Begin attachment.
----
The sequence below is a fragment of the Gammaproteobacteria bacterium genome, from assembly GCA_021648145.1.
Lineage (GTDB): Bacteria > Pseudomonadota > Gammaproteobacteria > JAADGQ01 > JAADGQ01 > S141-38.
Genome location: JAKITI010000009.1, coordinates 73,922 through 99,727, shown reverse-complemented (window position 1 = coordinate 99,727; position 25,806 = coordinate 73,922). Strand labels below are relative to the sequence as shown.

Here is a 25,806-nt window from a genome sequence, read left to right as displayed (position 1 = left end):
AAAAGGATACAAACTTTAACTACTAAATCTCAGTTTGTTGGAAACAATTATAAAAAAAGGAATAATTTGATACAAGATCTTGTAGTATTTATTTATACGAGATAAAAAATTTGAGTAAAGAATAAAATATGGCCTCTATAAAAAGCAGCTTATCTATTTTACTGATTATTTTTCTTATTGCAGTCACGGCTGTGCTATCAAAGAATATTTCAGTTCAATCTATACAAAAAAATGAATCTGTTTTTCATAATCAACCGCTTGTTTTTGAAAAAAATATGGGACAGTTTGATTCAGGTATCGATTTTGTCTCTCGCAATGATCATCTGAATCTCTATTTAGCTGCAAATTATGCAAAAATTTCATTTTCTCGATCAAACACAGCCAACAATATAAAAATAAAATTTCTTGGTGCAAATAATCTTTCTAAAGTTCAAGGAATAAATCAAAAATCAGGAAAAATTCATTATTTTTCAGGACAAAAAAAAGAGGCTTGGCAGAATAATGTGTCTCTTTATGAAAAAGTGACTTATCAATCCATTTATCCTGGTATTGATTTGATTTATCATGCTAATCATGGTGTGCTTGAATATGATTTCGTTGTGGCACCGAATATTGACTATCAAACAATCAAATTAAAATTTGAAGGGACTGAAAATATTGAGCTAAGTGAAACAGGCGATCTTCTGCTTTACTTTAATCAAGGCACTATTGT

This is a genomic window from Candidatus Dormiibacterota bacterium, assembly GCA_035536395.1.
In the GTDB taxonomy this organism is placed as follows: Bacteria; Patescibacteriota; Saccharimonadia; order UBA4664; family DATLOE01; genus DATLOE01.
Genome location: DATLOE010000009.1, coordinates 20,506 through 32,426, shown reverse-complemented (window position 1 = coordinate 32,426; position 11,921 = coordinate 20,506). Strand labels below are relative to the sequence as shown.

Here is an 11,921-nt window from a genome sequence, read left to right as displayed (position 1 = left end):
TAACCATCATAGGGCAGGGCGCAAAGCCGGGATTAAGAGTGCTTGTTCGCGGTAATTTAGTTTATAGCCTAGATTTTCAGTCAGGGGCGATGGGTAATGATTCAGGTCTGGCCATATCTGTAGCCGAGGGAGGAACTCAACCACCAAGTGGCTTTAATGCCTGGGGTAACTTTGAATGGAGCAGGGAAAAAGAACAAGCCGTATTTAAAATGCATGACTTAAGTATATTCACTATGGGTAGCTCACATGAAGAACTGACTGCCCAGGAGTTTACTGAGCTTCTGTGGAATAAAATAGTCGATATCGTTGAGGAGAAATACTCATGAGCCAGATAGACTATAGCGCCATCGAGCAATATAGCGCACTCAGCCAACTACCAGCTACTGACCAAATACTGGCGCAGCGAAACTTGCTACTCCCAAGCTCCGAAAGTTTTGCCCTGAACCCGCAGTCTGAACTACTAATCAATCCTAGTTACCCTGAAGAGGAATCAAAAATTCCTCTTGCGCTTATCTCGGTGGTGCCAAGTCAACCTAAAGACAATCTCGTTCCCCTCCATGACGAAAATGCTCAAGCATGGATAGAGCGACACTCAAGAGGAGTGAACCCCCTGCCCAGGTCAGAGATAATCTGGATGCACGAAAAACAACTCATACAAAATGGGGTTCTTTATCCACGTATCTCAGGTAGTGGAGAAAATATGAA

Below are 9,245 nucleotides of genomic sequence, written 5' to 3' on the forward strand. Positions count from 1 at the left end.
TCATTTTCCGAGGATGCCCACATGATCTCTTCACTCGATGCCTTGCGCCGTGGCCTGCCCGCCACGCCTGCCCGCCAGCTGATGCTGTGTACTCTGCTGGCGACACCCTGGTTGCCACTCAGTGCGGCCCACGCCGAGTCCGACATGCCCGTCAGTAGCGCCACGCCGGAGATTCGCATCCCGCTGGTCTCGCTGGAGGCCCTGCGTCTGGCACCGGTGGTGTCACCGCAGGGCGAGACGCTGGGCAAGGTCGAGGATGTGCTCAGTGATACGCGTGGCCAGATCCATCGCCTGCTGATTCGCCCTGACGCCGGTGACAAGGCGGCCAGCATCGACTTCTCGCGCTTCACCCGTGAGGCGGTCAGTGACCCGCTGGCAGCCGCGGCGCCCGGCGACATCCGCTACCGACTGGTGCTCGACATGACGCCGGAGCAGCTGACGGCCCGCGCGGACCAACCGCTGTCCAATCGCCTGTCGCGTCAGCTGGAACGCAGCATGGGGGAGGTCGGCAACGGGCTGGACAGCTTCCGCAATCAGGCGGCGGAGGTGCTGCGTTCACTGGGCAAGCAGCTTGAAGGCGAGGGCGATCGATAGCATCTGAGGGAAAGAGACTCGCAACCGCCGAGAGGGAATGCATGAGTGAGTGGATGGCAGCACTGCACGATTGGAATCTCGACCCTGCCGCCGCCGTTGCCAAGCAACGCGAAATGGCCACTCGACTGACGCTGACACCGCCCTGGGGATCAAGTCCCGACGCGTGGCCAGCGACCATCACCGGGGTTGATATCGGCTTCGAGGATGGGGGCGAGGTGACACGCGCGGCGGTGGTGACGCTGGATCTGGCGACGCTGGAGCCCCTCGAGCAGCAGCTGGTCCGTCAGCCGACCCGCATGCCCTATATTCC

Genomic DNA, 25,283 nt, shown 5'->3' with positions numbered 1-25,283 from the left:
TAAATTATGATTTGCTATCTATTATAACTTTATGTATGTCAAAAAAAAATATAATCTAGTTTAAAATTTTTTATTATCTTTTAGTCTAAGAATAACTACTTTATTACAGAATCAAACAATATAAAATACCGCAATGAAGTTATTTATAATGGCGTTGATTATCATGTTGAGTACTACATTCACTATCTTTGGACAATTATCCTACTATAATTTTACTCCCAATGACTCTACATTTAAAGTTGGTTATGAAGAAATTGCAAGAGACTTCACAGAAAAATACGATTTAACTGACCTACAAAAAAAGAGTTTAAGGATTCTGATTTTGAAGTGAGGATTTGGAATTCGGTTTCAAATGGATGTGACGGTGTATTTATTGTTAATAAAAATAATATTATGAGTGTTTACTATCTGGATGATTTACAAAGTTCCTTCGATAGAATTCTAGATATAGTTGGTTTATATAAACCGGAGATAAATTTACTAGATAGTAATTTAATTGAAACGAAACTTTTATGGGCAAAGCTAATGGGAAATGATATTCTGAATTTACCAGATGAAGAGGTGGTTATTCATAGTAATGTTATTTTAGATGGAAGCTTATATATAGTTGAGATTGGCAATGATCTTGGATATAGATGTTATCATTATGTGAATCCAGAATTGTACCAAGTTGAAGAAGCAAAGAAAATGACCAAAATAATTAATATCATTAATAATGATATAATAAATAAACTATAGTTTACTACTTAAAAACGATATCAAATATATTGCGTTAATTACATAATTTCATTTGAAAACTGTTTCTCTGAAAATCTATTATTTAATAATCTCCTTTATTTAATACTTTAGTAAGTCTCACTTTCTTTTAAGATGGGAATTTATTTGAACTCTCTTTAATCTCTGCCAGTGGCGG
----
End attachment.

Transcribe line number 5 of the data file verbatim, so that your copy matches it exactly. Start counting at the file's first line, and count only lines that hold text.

AAAAGGATACAAACTTTAACTACTAAATCTCAGTTTGTTGGAAACAATTATAAAAAAAGGAATAATTTGATACAAGATCTTGTAGTATTTATTTATACGAGATAAAAAATTTGAGTAAAGAATAAAATATGGCCTCTATAAAAAGCAGCTTATCTATTTTACTGATTATTTTTCTTATTGCAGTCACGGCTGTGCTATCAAAGAATATTTCAGTTCAATCTATACAAAAAAATGAATCTGTTTTTCATAATCAACCGCTTGTTTTTGAAAAAAATATGGGACAGTTTGATTCAGGTATCGATTTTGTCTCTCGCAATGATCATCTGAATCTCTATTTAGCTGCAAATTATGCAAAAATTTCATTTTCTCGATCAAACACAGCCAACAATATAAAAATAAAATTTCTTGGTGCAAATAATCTTTCTAAAGTTCAAGGAATAAATCAAAAATCAGGAAAAATTCATTATTTTTCAGGACAAAAAAAAGAGGCTTGGCAGAATAATGTGTCTCTTTATGAAAAAGTGACTTATCAATCCATTTATCCTGGTATTGATTTGATTTATCATGCTAATCATGGTGTGCTTGAATATGATTTCGTTGTGGCACCGAATATTGACTATCAAACAATCAAATTAAAATTTGAAGGGACTGAAAATATTGAGCTAAGTGAAACAGGCGATCTTCTGCTTTACTTTAATCAAGGCACTATTGT